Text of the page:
Coroner Dr Gavin Thurston said: “It is significant that his death occurred on the morning he was due to answer a summons.
“There had been a change in his habits and general behaviour recently.
“He had been drinking rather heavily shortly before his death.”
However the official inquiry by the police in 1965 concluded that Ireland was in Scotland on January 11 1965 when Bridget O’Hara disappeared.
There was no evidence to connect him with any of the other prostitutes or place him in a position where he had an opportunity to abduct them.
Du Rose first identified Ireland in a BBC television interview in 1970 as a respectable married man in his forties whom he codenamed “Big John”.
He started his career in the police in 1931 and was interviewed on current affairs programme 24 Hours by presenter Tom Mangold to mark his retirement.
Du Rose said: “As time went on, of course we realised that the suspect, whoever he was, must be reading the news of what was going on, the activities of the police and so on.
“And so we got the press and the radio and the television on our side, and we fed them stories every day.
“This was our way of communication with the murderer and we hoped by this means to start him up, to get him frightened, to make him run, to do something, which would point the finger towards his guilt.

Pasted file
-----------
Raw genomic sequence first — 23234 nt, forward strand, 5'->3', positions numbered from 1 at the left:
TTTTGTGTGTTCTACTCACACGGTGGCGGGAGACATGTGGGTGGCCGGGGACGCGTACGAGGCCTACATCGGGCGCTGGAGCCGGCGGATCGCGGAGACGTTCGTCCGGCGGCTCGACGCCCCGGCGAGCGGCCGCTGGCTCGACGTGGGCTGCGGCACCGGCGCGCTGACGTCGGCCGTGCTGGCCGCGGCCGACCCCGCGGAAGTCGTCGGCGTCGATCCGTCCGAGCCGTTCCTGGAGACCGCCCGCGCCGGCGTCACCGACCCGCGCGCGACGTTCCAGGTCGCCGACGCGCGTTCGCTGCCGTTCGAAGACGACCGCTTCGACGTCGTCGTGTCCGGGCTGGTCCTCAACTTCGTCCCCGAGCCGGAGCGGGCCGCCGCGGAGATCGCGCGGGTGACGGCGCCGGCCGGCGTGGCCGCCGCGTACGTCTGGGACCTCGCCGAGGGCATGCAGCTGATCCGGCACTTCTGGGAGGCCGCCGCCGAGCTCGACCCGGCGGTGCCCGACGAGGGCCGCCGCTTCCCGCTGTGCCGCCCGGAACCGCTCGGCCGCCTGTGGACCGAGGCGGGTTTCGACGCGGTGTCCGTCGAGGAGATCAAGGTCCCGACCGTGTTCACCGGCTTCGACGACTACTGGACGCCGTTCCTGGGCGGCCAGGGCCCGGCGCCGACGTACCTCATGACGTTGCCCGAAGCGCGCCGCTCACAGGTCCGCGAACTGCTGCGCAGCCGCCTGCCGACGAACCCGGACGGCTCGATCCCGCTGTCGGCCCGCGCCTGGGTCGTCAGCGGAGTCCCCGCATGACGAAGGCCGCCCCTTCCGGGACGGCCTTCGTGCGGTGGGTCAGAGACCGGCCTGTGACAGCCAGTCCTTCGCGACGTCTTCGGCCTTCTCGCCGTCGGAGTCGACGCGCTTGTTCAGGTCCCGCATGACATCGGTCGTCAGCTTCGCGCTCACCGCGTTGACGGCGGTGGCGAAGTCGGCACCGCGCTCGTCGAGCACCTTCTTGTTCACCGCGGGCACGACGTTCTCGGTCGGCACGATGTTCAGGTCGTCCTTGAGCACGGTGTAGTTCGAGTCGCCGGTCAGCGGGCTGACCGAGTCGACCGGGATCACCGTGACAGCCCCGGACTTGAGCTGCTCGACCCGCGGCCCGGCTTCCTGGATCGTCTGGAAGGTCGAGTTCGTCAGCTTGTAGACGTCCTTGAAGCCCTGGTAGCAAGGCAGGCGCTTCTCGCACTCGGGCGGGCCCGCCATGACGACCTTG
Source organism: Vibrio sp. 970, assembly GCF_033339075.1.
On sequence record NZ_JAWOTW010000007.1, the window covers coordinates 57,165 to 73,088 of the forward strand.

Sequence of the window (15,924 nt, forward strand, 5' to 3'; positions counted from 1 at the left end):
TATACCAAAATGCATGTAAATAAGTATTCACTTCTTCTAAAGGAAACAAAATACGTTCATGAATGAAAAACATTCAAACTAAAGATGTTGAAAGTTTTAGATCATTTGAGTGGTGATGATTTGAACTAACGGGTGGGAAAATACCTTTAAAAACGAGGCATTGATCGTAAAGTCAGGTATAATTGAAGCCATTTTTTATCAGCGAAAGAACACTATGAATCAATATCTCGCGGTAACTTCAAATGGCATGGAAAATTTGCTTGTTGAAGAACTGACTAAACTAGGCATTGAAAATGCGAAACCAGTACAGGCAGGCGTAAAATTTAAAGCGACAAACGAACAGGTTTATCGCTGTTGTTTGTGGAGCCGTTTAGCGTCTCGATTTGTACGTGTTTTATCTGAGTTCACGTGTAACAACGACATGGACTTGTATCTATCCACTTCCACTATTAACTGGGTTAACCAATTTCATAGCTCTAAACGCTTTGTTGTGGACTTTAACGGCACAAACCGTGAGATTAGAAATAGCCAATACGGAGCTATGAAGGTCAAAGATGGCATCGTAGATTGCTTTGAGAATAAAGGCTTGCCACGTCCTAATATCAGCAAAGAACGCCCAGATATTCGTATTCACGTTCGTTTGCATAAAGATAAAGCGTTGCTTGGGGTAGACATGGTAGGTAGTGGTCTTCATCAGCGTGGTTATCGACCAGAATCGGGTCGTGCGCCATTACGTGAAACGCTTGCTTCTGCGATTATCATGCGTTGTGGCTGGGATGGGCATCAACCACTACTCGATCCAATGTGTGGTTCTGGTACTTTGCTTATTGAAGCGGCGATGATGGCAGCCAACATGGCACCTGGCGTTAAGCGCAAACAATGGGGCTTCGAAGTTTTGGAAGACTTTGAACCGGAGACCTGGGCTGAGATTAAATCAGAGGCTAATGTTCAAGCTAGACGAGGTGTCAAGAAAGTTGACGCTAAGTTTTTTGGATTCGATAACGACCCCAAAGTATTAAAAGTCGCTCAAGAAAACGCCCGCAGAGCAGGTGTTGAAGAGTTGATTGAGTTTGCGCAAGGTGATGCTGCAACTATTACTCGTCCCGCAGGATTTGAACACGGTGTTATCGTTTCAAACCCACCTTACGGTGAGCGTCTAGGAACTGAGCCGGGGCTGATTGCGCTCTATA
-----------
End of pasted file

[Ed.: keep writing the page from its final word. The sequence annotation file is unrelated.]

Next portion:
“And I think eventually he became so frightened he took his own life.”
Du Rose reiterated the claim in his 1971 book
Du Rose said the unnamed person was already a suspect at the time of his death.
He said: “Now we couldn’t talk to him, he was dead.
“We could only ask questions, check his activities, his movements, where he associated, and so on. And when you bear in mind that there were six takings and six droppings of the body, we had 12 occasions on which to check an individual out.
“A wonderful set of circumstances really to pinpoint an individual.
“Not just one murder…but on 12 occasions this man could have been available to have committed all these murders.
“And even now I am not in a position to name this man.
“He has relatives who are still alive, it would reflect on them.
“It would be utterly wrong and we don’t do that type of thing.”
Du Rose again reiterated his claim in his book Murder Was My Business in 1971.
He wrote: “We could never forget that no woman was safe until the killer was in our hands, but it was not to be and within a month of the murder of Bridie O’Hara, the man I wanted to arrest took his own life.
“Without a shadow of a doubt the weight of our investigation and the enquiries that we made about him led to the killer committing suicide.
“We had done all we possibly could but faced with his death, no positive evidence was available to prove or disprove our belief that he was in fact the man we had been seeking. Because he was never arrested, or stood trial, he must be considered innocent and will therefore never be named.”
Suggestion Mungo Ireland was framed
Du Rose didn’t actually name Mungo Ireland.
However, during research into his book Jack Of Jumps, David Seabrook named the suspect Mungo Ireland and suggested he was framed by Du Rose.
“Police found no evidence of any description to link this man to the murdered women, and the fact he was in Scotland on 11th January, the date of O’Hara’s disappearance, served to eliminate him from the inquiry.